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Spaceships could use blinking dead stars to chart their way

Like GPS satellites, pulsars could help ships pinpoint their place in space

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5:15pm, January 12, 2018
illustration of SEXTANT

SPACE PLACE  NASA’s SEXTANT experiment demonstrated a stellar version of GPS, finding the experiment’s location with an apparatus consisting of 52 X-ray telescopes (illustrated) on the International Space Station.

OXON HILL, Md. — Future spacecraft could navigate by the light of dead stars.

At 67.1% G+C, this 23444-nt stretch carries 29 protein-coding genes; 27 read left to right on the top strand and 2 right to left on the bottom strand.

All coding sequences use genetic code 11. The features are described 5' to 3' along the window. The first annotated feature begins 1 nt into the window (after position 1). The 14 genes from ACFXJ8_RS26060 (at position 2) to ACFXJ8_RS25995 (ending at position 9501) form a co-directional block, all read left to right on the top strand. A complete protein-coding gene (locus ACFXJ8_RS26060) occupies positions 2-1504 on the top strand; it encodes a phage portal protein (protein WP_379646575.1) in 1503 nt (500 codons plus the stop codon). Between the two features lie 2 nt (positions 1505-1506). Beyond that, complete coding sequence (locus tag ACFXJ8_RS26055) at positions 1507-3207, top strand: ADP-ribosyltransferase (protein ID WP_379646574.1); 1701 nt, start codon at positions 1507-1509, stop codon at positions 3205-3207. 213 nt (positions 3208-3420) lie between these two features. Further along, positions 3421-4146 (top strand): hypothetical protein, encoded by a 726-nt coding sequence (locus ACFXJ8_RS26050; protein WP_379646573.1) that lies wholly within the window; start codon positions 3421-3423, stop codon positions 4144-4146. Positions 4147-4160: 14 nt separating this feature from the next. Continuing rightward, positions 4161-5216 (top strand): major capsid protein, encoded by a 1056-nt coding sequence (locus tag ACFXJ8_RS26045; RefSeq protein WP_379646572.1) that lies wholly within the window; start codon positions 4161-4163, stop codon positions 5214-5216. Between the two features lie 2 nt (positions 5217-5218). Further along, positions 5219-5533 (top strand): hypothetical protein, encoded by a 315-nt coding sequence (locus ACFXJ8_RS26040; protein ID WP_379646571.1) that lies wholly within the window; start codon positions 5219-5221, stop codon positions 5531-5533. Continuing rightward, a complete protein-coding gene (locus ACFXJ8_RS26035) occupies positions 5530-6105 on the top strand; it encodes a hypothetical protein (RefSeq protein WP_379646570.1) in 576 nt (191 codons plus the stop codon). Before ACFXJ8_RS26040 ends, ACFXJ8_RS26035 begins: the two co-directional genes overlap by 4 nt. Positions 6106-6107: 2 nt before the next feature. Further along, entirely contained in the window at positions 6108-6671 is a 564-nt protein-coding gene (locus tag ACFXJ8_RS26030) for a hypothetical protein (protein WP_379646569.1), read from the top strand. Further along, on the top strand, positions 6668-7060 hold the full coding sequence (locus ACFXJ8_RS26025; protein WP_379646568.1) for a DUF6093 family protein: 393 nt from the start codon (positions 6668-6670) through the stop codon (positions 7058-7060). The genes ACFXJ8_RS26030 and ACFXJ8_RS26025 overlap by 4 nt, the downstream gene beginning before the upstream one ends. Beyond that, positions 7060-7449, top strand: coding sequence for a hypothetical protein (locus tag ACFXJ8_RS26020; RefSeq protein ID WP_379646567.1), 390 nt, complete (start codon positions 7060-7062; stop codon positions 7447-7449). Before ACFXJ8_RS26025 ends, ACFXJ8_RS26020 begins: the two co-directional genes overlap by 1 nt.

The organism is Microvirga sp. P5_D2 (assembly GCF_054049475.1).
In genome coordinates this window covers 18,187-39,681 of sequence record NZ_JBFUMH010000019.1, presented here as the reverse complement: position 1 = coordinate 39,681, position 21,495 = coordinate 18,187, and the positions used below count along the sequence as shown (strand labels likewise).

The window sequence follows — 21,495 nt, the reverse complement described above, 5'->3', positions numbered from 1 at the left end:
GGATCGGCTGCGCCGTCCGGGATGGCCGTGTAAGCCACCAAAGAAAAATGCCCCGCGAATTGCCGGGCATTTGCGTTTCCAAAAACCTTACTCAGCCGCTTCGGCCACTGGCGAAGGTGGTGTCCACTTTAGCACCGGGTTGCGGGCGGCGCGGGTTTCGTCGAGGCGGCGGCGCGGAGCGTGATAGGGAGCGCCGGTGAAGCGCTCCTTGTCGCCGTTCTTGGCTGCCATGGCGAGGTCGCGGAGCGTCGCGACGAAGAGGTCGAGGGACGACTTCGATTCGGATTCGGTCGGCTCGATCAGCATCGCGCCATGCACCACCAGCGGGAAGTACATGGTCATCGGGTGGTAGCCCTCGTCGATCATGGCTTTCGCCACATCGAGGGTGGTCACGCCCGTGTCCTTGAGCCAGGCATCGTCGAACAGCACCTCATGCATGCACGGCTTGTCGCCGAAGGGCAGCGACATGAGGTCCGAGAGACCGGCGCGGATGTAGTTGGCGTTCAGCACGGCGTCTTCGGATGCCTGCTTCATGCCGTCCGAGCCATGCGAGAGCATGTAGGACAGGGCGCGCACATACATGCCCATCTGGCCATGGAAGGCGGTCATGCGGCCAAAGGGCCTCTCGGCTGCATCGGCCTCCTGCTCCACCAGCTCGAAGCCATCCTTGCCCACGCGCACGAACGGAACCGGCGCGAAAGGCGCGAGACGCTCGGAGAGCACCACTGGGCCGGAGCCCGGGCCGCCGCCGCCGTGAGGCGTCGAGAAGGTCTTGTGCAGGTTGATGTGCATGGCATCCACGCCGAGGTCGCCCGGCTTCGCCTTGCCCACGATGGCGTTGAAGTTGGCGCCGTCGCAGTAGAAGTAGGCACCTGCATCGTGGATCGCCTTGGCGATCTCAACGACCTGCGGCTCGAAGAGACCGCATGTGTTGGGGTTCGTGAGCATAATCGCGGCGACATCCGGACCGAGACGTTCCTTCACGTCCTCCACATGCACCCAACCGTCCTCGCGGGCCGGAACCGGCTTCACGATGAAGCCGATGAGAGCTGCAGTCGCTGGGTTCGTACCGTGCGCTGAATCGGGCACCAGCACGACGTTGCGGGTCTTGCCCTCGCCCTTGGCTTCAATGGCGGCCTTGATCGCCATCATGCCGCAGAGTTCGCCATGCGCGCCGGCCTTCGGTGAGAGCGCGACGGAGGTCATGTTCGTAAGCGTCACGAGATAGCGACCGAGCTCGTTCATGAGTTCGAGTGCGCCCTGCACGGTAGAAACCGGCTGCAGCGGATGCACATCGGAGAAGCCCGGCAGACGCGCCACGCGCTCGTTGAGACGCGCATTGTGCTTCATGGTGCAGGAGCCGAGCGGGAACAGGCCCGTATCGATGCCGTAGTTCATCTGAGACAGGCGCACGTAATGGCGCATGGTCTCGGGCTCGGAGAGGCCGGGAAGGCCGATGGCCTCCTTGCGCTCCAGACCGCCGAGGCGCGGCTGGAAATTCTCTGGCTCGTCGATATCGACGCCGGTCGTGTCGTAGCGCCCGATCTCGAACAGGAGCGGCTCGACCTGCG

Using only the timing of radiation bursts from pulsating stellar corpses, an experiment on the International Space Station was able to pinpoint its location in space in a first-ever demonstration. The technique operates like a stellar version of GPS, researchers with the Station Explorer for X-ray Timing and Navigation Technology experiment, SEXTANT, reported at a news conference January 11 during a meeting of the American Astronomical Society.

Known as pulsars, the dead stars emit beams of radiation that sweep past Earth at regular intervals, like the rotating beams from a lighthouse. Those radiation blips could allow a spaceship to find its location in space (SN: 12/18/10, p. 11). It’s similar to how GPS uses the

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